Scheduling the COVID-19 School Year

Five days a week, 8 a.m. to 3 p.m. That traditional school day—so coveted now for its normalcy and essential contribution to how our families, communities, and economy function—probably won’t make a full comeback this fall. Some school communities will forge ahead with a return to the typical school calendar, but that carries large risks. If there’s an outbreak of the coronavirus, they’ll have to shut down abruptly. But in many school districts, the sheer Read More

Going Back to a Better School: NEA Issues Guidance on Reopening

Many schools across the country will in all likelihood reopen in the fall for the 2020-21 school year. States are currently reviewing potential models that maximize both learning – whether in-person or continued remote instruction – and health and safety. Still, because of continued uncertainty surrounding the coronavirus pandemic, “back to school” for many districts and college campuses remains more of an “if” than a “when.” As some states are currently discovering, reopening plans that ignore or Read More

3 coronavirus challenges for curriculum directors this fall

Robert Dillon knows any plan to bring back 2,700 students this fall can’t be boilerplate. That’s why the director of innovative learning for The School District of University City in Missouri instead envisions a scenario that dips, dives, moves forward and back — all throughout the year. To him, the best solution is one that’s flexible, so if students have to learn from home again for a period of time, their learning needs are still met. “We’re trying Read More

5 Radical Schooling Ideas For An Uncertain Fall, And Beyond

There is no one answer for what the coming school year will look like, but it won’t resemble the fall of 2019. Wherever classrooms are open, there will likely be some form of social distancing and other hygiene measures in place that challenge traditional teaching and learning. Future outbreaks will make for unpredictable waves of closures. Virtual learning will continue. And all this will happen amid a historic funding crunch. American education has long been full of innovators Read More

Secretary DeVos Approves 10 Additional Perkins Career and Technical Education Plans

U.S. Secretary of Education Betsy DeVos announced today the Department of Education has approved 10 additional career and technical education (CTE) plans. Arizona, Idaho, Kansas, Louisiana, Missouri, Nebraska, Oklahoma, Texas and Wisconsin are the latest states, along with the District of Columbia, to have their CTE plans approved under the new, bipartisan Strengthening Career and Technical Education for the 21st Century Act (Perkins V), which was signed into law by President Donald J. Trump on Read More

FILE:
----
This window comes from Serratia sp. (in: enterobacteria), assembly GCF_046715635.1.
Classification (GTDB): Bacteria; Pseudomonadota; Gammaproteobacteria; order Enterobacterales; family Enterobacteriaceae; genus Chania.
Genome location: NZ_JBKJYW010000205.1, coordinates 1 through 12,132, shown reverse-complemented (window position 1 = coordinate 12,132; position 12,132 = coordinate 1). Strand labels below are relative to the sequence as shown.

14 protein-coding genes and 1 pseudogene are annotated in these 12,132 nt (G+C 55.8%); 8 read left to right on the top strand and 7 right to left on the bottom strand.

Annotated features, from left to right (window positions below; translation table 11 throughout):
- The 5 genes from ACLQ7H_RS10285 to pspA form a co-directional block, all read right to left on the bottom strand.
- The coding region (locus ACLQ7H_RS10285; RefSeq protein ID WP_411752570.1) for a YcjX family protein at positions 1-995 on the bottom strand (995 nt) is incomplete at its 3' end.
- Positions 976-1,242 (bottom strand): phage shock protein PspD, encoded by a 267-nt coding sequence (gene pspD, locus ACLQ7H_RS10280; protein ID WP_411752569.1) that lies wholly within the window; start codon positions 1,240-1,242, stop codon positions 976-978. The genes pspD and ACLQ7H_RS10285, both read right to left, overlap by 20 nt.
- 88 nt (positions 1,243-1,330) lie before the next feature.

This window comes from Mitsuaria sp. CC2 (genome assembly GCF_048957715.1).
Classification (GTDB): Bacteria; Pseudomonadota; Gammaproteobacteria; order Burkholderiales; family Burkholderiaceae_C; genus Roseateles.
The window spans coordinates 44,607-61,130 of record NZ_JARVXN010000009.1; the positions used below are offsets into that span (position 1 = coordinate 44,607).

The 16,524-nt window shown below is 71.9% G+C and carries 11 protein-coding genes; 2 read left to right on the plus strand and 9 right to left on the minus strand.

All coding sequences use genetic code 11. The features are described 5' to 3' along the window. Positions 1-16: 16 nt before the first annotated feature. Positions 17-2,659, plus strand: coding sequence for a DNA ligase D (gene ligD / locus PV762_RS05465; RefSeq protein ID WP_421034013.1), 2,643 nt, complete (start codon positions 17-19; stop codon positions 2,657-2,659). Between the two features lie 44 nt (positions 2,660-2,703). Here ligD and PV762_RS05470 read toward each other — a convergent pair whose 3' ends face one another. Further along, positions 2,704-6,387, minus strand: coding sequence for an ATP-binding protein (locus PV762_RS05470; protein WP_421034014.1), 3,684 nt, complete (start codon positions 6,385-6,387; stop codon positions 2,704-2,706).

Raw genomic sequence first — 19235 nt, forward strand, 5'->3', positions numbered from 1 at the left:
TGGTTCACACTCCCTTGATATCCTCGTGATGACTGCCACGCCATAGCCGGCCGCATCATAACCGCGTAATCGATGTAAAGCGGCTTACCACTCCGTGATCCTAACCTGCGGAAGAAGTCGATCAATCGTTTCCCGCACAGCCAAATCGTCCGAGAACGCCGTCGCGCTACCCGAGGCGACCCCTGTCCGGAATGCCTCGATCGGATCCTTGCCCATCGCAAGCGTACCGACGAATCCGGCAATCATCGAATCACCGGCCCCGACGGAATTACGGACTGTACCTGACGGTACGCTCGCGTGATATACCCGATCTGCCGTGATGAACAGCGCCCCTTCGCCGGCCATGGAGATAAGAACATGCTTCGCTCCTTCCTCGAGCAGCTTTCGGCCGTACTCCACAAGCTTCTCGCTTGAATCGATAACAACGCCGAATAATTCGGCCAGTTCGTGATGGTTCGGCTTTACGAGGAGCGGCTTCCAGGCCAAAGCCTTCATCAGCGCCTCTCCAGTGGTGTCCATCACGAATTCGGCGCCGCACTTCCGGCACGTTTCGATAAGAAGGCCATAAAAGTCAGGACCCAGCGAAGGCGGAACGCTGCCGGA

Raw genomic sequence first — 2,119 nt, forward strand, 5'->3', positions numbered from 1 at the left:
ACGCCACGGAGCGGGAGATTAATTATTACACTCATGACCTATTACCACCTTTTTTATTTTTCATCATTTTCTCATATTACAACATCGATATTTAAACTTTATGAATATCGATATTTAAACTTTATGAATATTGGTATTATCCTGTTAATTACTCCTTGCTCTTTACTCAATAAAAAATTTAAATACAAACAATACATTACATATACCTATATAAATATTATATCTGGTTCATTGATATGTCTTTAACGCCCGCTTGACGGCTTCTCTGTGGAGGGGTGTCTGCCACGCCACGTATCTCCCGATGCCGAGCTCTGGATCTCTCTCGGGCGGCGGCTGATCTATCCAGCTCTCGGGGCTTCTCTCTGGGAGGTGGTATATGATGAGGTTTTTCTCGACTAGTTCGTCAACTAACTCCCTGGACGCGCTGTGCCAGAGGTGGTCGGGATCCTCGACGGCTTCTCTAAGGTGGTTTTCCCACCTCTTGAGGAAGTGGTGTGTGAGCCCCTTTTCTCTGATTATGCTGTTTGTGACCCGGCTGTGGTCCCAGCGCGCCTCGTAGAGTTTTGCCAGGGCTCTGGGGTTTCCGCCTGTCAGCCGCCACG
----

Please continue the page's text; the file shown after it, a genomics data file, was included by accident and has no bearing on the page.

Senate Asks for Estimate on Costs to Reopen Schools Safely

SEN. LAMAR ALEXANDER, A Tennessee Republican and the chairman of the Senate Health, Education, Labor and Pensions Committee on Wednesday requested cost estimates from states for how much additional federal assistance they need to reopen schools this fall. “It would be helpful to me and I think other senators if you could provide some specifics to the committee about exactly what it would take in terms of financial support to open the schools safely,” Alexander said. Read More

Report: Most districts lacked clear plans in shift to remote learning

It’s almost a given that districts will continue some level of distance learning this fall — either to maintain social distancing, respond to future coronavirus outbreaks, give families more choice or a combination of all of those reasons. District leaders can now begin planning “to align the resources, create teacher professional development and assess community priorities to design plans for the fall that have high expectations for each student’s learning and are responsive to each Read More

Colleges Must Mandate Face Masks on Reopened Campuses, Union Says

The required use of face masks on campuses, sanitation stations in every college classroom and office, and comprehensive COVID-19 testing and tracing programs are a few of the recommendations made this week by a United Faculty of Florida (UFF) committee, which stepped into the debate around reopening campuses with a detailed 13-page report of best practices. The intention is to be helpful, and to make sure the voices of students, faculty, staff, and health experts are Read More

Colleges Under Fire for Plans to Open Football Stadiums, Bring Back Athletes

PURDUE UNIVERSITY President Mitch Daniels came under fire Thursday during a Senate hearing for plans to allow fall sports teams back on campus for preseason practice and to open the university’s 57,000-seat football stadium for games. “I think it’s interesting that college sports teams are coming back for practices before professional sports leagues are feeling it’s safe enough to come back,” said Sen. Chris Murphy, a Connecticut Democrat, during a Health, Education, Labor and Pensions Committee Read More

Parents opting to homeschool beyond COVID add to school finance concerns

Kristen Smith’s 10-year-old son is a self-motivated student who loves to learn. And while Smith has been told multiple times that she should consider homeschooling her son, who excels academically and jumped from 4th to 6th grade last year, the idea always overwhelmed her. Besides, her son has enjoyed the social aspects of school and needed to work on organizational skills that come from being in a classroom.  Now, however, everything is different. In the Read More